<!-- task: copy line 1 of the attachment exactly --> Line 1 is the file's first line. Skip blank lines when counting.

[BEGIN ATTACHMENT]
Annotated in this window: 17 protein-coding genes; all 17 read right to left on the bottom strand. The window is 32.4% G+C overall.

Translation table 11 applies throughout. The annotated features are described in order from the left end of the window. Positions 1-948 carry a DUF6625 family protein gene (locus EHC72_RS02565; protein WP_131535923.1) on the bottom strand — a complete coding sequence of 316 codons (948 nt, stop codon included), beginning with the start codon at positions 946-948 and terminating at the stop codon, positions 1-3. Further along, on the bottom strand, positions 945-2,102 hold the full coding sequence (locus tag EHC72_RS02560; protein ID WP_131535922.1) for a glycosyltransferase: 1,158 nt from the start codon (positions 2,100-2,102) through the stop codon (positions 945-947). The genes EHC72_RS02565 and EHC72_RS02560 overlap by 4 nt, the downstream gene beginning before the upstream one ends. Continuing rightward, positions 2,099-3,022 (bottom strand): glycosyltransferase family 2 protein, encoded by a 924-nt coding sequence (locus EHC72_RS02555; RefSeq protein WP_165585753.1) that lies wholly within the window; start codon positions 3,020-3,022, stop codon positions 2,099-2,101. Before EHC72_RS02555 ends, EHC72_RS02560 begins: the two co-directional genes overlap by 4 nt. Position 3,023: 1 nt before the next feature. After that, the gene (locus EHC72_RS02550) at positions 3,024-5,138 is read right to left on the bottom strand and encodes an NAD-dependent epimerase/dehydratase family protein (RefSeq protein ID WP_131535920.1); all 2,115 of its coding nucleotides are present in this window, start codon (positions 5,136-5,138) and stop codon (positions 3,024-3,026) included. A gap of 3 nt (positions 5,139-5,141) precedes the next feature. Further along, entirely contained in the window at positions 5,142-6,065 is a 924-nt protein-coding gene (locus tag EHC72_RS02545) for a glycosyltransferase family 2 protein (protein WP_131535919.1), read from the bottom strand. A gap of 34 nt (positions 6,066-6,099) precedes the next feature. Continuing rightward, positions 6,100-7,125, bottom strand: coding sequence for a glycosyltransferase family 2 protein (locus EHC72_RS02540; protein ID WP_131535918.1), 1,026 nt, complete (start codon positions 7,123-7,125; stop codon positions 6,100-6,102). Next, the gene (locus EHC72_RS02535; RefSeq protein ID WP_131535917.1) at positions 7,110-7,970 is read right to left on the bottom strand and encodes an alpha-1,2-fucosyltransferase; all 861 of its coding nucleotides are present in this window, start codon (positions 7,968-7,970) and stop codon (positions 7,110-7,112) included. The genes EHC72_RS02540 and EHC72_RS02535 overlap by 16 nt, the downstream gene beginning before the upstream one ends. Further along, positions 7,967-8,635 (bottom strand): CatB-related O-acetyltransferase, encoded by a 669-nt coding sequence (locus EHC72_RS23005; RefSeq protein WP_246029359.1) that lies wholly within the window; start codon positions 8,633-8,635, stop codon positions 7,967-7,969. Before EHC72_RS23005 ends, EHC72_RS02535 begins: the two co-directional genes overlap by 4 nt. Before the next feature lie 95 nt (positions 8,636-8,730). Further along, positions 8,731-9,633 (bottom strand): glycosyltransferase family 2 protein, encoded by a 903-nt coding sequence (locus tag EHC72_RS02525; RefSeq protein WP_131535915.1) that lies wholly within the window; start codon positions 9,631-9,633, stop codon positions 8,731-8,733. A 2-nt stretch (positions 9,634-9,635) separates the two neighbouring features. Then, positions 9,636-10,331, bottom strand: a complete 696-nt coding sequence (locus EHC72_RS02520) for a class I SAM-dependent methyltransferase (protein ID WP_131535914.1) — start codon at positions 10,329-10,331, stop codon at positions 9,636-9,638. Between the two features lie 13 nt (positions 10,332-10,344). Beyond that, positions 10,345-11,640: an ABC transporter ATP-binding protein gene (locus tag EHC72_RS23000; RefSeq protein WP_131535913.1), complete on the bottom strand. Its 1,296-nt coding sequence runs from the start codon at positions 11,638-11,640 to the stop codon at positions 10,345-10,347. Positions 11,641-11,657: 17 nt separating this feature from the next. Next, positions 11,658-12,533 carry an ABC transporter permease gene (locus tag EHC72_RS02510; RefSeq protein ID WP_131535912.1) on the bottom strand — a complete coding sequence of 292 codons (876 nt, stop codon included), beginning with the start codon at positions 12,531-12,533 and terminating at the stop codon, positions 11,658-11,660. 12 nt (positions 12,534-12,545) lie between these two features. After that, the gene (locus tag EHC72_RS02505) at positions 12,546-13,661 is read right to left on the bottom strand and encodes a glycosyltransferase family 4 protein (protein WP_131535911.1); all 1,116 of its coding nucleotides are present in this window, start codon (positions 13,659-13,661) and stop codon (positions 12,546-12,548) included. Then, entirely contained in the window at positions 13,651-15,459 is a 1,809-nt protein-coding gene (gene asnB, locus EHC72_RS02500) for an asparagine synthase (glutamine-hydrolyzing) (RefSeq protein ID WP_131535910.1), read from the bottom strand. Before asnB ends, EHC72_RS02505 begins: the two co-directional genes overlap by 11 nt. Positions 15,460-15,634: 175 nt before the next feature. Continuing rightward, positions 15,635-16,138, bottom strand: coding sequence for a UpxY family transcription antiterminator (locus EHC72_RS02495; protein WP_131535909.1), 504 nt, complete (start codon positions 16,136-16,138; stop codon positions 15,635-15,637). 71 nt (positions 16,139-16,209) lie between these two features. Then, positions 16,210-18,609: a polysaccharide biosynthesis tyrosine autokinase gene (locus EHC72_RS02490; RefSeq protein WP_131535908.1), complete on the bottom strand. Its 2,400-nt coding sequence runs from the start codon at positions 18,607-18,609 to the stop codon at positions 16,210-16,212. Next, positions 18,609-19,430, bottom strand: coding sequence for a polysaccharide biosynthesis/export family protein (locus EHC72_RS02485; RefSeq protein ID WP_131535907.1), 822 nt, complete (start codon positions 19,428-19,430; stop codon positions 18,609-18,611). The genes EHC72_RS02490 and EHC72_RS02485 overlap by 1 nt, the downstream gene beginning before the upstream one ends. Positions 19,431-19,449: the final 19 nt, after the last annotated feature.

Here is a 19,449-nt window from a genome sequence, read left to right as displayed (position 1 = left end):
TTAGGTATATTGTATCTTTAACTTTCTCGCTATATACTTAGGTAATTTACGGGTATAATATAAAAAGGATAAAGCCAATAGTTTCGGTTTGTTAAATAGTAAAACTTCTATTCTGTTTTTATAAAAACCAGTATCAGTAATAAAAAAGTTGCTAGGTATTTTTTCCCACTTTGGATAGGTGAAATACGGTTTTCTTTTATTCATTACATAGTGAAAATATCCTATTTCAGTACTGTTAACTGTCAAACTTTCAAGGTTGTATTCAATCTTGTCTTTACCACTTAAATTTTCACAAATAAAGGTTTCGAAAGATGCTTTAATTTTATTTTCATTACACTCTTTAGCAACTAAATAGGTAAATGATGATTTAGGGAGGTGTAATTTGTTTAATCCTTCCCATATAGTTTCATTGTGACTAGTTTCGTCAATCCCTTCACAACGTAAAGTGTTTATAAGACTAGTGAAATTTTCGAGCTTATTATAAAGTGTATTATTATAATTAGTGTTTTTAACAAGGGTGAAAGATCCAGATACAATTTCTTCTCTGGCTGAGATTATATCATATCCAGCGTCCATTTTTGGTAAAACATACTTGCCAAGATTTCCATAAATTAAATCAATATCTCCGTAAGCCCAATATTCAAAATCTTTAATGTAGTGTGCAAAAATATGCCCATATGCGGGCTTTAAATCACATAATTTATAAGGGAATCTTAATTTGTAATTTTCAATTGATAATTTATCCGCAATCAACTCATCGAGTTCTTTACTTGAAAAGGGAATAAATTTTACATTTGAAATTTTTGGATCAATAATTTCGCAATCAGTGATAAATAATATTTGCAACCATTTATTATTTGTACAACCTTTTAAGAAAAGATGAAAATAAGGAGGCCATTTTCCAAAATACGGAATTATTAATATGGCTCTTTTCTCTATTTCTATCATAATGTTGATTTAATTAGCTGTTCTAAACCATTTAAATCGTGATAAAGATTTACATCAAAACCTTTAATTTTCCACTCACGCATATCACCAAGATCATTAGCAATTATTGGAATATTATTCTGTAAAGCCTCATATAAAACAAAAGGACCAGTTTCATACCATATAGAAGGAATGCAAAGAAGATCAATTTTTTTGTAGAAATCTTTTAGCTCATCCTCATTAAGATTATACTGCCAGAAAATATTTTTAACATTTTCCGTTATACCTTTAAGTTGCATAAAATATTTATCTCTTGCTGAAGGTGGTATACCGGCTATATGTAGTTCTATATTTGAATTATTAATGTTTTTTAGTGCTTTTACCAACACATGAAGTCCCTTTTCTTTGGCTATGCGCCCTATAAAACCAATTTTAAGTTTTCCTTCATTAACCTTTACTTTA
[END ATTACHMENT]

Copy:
Annotated in this window: 17 protein-coding genes; all 17 read right to left on the bottom strand. The window is 32.4% G+C overall.